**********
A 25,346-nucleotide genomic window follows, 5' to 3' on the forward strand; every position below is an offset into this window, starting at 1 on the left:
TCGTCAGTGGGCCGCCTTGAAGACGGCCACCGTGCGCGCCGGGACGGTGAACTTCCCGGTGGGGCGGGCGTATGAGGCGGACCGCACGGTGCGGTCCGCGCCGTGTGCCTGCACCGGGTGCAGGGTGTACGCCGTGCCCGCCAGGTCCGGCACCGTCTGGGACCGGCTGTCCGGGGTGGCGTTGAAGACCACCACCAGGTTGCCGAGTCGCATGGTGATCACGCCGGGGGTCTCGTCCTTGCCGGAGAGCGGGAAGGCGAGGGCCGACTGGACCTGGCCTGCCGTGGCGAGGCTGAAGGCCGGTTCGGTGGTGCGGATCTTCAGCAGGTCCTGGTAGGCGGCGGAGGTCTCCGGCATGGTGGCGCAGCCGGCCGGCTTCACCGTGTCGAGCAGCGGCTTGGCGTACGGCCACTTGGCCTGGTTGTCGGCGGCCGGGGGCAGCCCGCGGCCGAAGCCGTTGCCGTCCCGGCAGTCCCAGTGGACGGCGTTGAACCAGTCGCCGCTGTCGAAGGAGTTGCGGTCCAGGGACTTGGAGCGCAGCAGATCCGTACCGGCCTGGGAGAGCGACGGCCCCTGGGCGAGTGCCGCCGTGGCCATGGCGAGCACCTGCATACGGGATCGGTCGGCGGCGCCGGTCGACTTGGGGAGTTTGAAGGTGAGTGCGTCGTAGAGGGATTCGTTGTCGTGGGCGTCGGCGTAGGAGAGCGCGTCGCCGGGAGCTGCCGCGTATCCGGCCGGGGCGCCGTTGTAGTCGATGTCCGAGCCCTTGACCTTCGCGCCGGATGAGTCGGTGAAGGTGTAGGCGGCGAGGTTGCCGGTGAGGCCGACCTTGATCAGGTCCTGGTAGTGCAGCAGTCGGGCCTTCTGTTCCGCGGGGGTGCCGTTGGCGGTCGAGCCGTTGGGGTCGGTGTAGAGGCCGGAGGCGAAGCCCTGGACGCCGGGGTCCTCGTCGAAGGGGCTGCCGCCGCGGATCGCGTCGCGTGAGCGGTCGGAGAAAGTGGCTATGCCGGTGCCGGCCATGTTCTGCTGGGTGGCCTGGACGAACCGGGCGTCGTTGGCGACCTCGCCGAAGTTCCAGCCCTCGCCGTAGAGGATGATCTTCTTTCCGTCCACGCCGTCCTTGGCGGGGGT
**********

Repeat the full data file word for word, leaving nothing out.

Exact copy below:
A 25,346-nucleotide genomic window follows, 5' to 3' on the forward strand; every position below is an offset into this window, starting at 1 on the left:
TCGTCAGTGGGCCGCCTTGAAGACGGCCACCGTGCGCGCCGGGACGGTGAACTTCCCGGTGGGGCGGGCGTATGAGGCGGACCGCACGGTGCGGTCCGCGCCGTGTGCCTGCACCGGGTGCAGGGTGTACGCCGTGCCCGCCAGGTCCGGCACCGTCTGGGACCGGCTGTCCGGGGTGGCGTTGAAGACCACCACCAGGTTGCCGAGTCGCATGGTGATCACGCCGGGGGTCTCGTCCTTGCCGGAGAGCGGGAAGGCGAGGGCCGACTGGACCTGGCCTGCCGTGGCGAGGCTGAAGGCCGGTTCGGTGGTGCGGATCTTCAGCAGGTCCTGGTAGGCGGCGGAGGTCTCCGGCATGGTGGCGCAGCCGGCCGGCTTCACCGTGTCGAGCAGCGGCTTGGCGTACGGCCACTTGGCCTGGTTGTCGGCGGCCGGGGGCAGCCCGCGGCCGAAGCCGTTGCCGTCCCGGCAGTCCCAGTGGACGGCGTTGAACCAGTCGCCGCTGTCGAAGGAGTTGCGGTCCAGGGACTTGGAGCGCAGCAGATCCGTACCGGCCTGGGAGAGCGACGGCCCCTGGGCGAGTGCCGCCGTGGCCATGGCGAGCACCTGCATACGGGATCGGTCGGCGGCGCCGGTCGACTTGGGGAGTTTGAAGGTGAGTGCGTCGTAGAGGGATTCGTTGTCGTGGGCGTCGGCGTAGGAGAGCGCGTCGCCGGGAGCTGCCGCGTATCCGGCCGGGGCGCCGTTGTAGTCGATGTCCGAGCCCTTGACCTTCGCGCCGGATGAGTCGGTGAAGGTGTAGGCGGCGAGGTTGCCGGTGAGGCCGACCTTGATCAGGTCCTGGTAGTGCAGCAGTCGGGCCTTCTGTTCCGCGGGGGTGCCGTTGGCGGTCGAGCCGTTGGGGTCGGTGTAGAGGCCGGAGGCGAAGCCCTGGACGCCGGGGTCCTCGTCGAAGGGGCTGCCGCCGCGGATCGCGTCGCGTGAGCGGTCGGAGAAAGTGGCTATGCCGGTGCCGGCCATGTTCTGCTGGGTGGCCTGGACGAACCGGGCGTCGTTGGCGACCTCGCCGAAGTTCCAGCCCTCGCCGTAGAGGATGATCTTCTTTCCGTCCACGCCGTCCTTGGCGGGGGT